n Molly says roasters sometimes question the importance of Fairtrade, generally because they “misunderstand” the system. Traders, however, see the value immediately because Fairtrade provides a quality-control mechanism. While “traditional” direct trade is still sustainable and powerful, Molly says Fairtrade’s version goes further to support farmers, offers quality control, provides an added ethical value and an independently-audited certification.
“Sometimes roasters don’t necessarily know what we do – we invest in communities rather than individual farmers, which means that investments can be made at a level that benefits many more people,” she says. “Overall, we’re known for having a commercial relationship with roasters, which means we understand and respond to the pressures roasters sit within.”
Fairtrade’s version of direct trade focuses on traceability, certification and independence. It enables direct trade relationships by providing access to information and supporting trips to origin.
“Traditional direct trade models pass the judgement of whether something is ethical or not back to the consumer, who is ill-equipped to judge whether or not the supply chain is appropriate,” Molly says.
Fairtrade supports roasters to build relationships with farming cooperatives instead of individual farmers. This way, roasters can support an entire community, and not just the wealth of an individual. “Every farmer still needs the support of its community for education, health and societal benefit,” Molly says.
The message must be getting through, with more than 100 roasters in Australia currently purchasing from Fairtrade-certified cooperatives around the world.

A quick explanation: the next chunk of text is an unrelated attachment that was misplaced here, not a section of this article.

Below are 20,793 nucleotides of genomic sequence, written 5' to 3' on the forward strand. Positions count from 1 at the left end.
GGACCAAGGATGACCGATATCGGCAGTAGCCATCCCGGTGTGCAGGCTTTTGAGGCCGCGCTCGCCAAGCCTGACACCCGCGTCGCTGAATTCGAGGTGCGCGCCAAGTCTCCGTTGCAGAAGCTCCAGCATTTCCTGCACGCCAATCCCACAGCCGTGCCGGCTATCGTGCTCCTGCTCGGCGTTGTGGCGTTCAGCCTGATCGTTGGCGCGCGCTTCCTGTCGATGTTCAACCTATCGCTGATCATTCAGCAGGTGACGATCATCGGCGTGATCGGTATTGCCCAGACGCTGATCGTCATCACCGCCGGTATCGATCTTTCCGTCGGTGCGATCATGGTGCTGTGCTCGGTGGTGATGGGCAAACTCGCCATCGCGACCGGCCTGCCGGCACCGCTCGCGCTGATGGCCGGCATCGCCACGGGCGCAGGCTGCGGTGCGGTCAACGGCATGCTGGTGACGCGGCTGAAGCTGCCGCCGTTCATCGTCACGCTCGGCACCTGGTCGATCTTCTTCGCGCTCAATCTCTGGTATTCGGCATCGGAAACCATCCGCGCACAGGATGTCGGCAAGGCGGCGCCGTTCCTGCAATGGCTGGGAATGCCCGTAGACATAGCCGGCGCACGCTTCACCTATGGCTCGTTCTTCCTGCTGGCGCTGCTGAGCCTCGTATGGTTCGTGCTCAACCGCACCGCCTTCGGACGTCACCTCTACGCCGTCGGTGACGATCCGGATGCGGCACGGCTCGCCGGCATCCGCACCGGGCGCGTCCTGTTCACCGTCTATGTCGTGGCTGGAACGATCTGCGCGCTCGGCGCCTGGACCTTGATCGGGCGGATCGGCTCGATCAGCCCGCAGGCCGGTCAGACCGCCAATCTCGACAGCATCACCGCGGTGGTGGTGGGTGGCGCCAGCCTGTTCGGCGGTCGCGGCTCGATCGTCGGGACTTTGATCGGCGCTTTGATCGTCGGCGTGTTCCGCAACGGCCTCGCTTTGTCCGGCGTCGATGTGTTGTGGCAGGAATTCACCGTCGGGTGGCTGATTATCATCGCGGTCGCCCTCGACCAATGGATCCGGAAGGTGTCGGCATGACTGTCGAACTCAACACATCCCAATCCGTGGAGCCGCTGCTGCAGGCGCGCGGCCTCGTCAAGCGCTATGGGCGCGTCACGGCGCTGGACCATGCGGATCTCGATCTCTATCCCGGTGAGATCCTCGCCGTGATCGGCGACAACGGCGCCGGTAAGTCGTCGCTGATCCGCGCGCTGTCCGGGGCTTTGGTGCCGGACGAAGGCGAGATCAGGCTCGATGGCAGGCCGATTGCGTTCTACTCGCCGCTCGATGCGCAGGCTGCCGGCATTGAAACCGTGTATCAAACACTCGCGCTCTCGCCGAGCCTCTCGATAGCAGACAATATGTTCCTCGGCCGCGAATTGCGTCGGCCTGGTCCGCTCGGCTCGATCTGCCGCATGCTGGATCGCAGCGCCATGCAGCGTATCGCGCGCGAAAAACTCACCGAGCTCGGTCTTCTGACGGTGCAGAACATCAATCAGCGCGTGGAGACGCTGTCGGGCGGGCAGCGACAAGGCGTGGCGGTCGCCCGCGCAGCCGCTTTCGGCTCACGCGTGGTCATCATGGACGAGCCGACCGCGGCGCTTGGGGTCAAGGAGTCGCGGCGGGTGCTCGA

What’s the cost?
Fairtrade requires businesses to pay a “fair price” to farmers for their crop, which acts like a safety net against market volatility. Under the Fairtrade model, businesses pay a Fairtrade minimum price and premium price. The minimum price is a floor price to ensure farmers never receive less than the cost it took to produce their crop in a sustainable manner. The premium is an extra sum of money that cooperatives can democratically invest in community projects, quality and productivity.
How is this price negotiated?
“It’s not,” Molly says. “The price setting is far more rigorous than farmer input. The minimum price is set based on a consultative process with Fairtrade farmers, workers, and traders.”
Producers get paid at least the Minimum Price, and get paid the market price when this is higher. For example, the Minimum Price for coffee is currently set at US$1.40 per pound for washed Arabica coffee sold on Fairtrade terms. This Fairtrade minimum price has remained relatively constant over the past few years despite constant fluctuation in the market price for coffee. Molly says this is to ensure producers always have access to a “stable, consistent and predictable source of income” that allows them to save, invest and plan for the future.
This article features in the August 2017 edition of BeanScene Magazine.
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For more information about Fairtrade, visit fairtrade.com.au/
Images: Josh Griggs